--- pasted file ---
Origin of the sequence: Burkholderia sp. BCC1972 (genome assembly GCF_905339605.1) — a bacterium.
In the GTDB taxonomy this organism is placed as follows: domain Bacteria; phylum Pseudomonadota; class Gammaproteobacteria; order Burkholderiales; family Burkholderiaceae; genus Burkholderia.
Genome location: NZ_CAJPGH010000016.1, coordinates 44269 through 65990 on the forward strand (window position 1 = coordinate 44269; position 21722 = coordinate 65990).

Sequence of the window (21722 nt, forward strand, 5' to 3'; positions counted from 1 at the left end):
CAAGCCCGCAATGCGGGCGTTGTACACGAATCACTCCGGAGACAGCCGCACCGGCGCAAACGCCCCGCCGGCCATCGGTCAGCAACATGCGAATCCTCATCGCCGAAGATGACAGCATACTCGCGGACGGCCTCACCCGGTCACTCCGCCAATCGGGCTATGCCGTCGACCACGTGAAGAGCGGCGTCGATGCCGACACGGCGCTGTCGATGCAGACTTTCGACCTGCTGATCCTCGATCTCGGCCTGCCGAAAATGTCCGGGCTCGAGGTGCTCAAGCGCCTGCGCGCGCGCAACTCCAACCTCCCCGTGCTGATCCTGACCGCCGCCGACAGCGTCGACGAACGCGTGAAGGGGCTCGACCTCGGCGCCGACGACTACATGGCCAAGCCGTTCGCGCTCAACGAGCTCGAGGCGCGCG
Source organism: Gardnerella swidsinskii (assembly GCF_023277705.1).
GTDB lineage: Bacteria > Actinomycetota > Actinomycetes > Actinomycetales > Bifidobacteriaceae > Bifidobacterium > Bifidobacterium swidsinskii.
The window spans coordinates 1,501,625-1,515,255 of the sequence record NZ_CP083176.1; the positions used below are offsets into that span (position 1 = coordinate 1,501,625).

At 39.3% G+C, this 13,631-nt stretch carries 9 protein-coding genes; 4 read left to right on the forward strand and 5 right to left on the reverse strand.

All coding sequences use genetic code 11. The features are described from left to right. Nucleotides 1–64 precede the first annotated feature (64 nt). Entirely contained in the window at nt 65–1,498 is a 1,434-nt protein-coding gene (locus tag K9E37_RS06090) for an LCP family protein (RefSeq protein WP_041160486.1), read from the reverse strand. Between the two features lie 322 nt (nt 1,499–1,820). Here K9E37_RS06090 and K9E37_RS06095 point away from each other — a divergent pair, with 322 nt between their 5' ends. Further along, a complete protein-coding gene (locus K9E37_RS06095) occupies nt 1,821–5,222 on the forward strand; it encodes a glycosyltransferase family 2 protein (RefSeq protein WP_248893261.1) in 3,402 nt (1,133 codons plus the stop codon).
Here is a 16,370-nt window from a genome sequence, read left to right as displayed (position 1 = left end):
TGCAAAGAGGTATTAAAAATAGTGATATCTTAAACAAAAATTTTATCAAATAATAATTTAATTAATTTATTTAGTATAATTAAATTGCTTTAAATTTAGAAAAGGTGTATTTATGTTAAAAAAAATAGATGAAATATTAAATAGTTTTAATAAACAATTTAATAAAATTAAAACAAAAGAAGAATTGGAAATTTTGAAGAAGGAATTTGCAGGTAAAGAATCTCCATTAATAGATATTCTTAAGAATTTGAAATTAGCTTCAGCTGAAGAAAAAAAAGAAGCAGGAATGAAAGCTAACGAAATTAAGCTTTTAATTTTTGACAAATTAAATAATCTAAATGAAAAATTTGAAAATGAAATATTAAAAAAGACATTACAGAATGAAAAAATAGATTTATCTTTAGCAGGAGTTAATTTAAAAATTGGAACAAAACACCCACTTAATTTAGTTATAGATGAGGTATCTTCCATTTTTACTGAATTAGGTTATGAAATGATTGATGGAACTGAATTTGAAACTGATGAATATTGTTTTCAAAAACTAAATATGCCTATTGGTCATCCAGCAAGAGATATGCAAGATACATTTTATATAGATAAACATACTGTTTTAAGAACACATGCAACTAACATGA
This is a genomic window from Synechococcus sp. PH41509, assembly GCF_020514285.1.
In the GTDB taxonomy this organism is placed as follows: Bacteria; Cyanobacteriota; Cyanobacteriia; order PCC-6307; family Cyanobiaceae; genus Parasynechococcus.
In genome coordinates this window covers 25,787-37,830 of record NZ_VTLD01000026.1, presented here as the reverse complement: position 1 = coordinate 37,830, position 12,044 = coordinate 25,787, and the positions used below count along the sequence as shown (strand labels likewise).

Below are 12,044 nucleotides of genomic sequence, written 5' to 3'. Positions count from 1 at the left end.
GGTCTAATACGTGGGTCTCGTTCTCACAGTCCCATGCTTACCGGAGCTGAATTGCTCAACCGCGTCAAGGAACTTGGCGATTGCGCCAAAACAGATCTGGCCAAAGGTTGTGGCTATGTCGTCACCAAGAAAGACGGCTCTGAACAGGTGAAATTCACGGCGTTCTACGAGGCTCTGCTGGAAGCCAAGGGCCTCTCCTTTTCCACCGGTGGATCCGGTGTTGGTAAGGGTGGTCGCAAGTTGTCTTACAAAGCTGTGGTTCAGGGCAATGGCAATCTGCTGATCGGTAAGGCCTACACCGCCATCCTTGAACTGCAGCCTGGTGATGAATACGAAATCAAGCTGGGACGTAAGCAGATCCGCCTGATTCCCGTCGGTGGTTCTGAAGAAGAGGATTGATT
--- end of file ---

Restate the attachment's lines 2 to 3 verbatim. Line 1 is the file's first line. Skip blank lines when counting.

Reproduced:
In the GTDB taxonomy this organism is placed as follows: domain Bacteria; phylum Pseudomonadota; class Gammaproteobacteria; order Burkholderiales; family Burkholderiaceae; genus Burkholderia.
Genome location: NZ_CAJPGH010000016.1, coordinates 44269 through 65990 on the forward strand (window position 1 = coordinate 44269; position 21722 = coordinate 65990).